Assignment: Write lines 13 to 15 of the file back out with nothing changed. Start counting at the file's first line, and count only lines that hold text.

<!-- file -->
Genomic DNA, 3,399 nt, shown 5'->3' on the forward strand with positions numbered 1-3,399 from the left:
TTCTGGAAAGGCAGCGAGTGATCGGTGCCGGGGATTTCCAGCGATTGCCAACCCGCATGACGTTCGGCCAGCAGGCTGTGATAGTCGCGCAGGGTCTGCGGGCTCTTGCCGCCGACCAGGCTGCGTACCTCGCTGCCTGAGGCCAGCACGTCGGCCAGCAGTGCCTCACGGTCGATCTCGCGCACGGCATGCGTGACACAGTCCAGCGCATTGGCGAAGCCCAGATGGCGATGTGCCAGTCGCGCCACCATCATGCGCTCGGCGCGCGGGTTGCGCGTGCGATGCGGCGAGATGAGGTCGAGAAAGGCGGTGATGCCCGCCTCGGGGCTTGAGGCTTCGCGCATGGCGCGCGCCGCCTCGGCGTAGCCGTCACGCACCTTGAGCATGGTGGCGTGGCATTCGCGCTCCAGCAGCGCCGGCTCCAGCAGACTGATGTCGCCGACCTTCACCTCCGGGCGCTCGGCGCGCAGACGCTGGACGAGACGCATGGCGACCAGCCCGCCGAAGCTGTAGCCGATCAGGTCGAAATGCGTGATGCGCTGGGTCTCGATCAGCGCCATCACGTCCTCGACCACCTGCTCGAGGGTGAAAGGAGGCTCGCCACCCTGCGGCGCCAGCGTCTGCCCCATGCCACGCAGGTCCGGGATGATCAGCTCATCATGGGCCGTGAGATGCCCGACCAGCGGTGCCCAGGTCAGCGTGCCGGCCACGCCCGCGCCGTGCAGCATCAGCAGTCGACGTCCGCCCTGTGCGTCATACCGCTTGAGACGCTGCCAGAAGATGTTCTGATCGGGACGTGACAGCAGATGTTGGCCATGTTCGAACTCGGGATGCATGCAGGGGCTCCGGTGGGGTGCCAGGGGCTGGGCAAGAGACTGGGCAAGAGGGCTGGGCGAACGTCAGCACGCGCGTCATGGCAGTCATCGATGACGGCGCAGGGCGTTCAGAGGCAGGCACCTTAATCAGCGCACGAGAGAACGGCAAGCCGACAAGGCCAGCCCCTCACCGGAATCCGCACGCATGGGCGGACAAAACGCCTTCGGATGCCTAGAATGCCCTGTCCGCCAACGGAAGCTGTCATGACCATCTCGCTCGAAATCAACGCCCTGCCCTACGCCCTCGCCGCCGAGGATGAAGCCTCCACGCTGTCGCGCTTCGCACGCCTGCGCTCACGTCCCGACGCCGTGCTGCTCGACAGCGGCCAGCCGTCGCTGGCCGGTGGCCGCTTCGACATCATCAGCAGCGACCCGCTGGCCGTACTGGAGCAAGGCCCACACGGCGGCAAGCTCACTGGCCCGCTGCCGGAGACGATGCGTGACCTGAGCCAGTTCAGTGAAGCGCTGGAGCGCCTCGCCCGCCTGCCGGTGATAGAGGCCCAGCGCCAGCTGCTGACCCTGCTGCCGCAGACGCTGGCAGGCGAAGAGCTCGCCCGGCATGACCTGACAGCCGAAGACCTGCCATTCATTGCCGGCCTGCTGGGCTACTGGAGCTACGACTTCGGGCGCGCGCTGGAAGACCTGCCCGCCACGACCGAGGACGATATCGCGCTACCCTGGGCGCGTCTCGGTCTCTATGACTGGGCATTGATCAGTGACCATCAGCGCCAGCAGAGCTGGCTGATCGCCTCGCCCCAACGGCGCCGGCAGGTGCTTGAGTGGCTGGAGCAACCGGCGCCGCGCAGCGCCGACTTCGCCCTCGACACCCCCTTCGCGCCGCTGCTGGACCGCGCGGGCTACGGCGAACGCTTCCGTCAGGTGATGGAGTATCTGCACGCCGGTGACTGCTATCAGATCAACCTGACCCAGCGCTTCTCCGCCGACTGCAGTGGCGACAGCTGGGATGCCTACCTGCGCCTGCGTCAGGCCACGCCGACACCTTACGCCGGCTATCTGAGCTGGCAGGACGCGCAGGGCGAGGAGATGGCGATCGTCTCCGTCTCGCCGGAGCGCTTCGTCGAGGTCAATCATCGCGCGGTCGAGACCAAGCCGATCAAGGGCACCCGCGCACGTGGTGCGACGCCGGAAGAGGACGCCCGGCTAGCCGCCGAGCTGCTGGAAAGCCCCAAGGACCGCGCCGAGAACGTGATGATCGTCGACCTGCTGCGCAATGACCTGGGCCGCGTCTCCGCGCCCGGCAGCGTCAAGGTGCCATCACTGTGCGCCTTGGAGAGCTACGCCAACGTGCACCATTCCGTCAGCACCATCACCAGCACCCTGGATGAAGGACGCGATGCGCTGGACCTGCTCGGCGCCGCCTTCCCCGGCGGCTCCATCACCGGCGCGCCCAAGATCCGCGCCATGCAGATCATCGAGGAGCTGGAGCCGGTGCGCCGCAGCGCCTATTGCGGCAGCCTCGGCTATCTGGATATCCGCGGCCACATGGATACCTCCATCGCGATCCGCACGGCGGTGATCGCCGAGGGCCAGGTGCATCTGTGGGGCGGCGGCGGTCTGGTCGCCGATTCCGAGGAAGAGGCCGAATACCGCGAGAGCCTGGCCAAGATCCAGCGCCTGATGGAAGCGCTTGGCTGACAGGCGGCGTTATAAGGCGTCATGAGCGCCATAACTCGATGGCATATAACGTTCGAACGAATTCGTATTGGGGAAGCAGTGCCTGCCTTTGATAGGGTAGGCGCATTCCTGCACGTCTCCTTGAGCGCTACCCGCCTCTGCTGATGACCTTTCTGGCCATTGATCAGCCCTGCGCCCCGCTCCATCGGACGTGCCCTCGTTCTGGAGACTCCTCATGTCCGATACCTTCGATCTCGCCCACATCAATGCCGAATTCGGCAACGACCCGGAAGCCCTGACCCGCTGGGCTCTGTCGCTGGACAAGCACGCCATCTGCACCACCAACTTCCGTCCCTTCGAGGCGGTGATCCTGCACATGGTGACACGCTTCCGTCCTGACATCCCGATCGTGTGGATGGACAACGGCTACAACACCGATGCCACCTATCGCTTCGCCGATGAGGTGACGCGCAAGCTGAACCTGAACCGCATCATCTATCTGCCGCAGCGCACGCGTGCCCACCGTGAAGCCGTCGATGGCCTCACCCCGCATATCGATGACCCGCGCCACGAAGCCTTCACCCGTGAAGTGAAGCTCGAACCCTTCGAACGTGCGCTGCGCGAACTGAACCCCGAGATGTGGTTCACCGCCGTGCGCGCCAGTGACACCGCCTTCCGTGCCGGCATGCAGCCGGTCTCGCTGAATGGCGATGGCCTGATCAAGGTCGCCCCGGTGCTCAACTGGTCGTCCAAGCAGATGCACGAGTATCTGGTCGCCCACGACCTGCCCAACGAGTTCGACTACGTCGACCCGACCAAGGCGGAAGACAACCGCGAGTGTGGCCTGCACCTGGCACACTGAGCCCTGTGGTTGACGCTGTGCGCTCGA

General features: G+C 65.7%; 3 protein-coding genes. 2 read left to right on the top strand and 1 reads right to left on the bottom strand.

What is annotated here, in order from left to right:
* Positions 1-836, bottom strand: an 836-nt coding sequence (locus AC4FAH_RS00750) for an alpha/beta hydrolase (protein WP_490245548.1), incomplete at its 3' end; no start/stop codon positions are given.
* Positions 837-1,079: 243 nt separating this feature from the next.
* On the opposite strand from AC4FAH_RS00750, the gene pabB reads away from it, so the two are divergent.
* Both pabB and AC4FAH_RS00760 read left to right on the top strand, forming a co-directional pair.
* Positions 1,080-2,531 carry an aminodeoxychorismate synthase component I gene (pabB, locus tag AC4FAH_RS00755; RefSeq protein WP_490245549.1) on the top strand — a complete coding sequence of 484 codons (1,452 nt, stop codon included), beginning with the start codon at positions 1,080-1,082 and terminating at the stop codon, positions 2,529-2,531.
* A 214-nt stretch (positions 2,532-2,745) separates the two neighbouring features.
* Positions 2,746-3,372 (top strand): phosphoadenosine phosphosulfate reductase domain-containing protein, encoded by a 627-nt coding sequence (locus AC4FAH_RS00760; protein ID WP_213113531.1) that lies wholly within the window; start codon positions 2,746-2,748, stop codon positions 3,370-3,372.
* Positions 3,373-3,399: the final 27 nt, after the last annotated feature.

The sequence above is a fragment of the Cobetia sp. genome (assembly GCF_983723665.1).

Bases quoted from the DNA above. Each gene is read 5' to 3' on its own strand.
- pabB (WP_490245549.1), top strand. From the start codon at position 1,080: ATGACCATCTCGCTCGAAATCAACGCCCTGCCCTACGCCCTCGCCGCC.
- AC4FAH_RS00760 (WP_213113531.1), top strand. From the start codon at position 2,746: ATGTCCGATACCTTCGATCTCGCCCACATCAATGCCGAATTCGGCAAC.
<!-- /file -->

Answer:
The sequence above is a fragment of the Cobetia sp. genome (assembly GCF_983723665.1).

Bases quoted from the DNA above. Each gene is read 5' to 3' on its own strand.
- pabB (WP_490245549.1), top strand. From the start codon at position 1,080: ATGACCATCTCGCTCGAAATCAACGCCCTGCCCTACGCCCTCGCCGCC.